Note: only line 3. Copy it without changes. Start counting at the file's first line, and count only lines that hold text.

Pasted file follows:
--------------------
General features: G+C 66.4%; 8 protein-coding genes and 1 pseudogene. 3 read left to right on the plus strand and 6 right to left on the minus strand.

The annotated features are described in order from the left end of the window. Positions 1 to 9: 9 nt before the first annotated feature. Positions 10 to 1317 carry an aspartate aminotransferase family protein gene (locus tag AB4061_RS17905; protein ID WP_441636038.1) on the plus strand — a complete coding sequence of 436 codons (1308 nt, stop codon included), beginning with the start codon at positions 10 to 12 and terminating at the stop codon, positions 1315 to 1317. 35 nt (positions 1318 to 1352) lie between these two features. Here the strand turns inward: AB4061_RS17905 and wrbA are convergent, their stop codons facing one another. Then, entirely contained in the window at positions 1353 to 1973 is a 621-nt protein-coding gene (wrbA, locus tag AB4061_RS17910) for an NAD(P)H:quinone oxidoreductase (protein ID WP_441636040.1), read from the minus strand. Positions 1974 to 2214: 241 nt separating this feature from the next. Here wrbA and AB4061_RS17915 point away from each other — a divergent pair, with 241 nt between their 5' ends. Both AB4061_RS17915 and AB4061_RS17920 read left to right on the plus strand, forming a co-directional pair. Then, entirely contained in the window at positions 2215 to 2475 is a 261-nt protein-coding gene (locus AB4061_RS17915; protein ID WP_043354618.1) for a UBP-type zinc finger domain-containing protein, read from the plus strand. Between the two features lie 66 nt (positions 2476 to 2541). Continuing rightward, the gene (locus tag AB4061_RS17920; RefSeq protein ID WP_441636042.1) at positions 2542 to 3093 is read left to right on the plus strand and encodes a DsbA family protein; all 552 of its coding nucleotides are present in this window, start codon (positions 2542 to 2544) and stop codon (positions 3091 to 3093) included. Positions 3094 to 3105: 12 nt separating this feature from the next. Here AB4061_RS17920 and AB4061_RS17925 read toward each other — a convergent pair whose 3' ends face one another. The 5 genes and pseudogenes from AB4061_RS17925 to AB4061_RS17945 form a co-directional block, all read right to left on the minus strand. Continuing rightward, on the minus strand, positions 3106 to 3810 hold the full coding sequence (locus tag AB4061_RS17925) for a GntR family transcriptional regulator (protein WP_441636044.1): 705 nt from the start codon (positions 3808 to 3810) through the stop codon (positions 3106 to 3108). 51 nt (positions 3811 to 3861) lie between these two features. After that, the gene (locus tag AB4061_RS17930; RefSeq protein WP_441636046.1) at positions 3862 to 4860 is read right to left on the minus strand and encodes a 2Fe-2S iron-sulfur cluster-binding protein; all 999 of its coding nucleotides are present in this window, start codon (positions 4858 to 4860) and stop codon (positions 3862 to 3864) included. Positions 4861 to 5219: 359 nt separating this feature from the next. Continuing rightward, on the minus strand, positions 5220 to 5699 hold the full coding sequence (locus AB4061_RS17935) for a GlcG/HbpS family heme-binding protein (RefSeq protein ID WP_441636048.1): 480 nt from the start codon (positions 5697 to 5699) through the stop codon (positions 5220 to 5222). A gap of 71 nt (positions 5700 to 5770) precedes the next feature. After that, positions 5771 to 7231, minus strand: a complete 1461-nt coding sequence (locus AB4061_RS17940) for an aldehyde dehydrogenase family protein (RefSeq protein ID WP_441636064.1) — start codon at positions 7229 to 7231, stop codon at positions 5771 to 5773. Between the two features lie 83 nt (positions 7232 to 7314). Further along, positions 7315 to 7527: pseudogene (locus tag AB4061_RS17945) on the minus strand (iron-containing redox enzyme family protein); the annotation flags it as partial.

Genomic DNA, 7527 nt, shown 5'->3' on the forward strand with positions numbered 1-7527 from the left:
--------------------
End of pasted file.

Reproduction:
Genomic DNA, 7527 nt, shown 5'->3' on the forward strand with positions numbered 1-7527 from the left: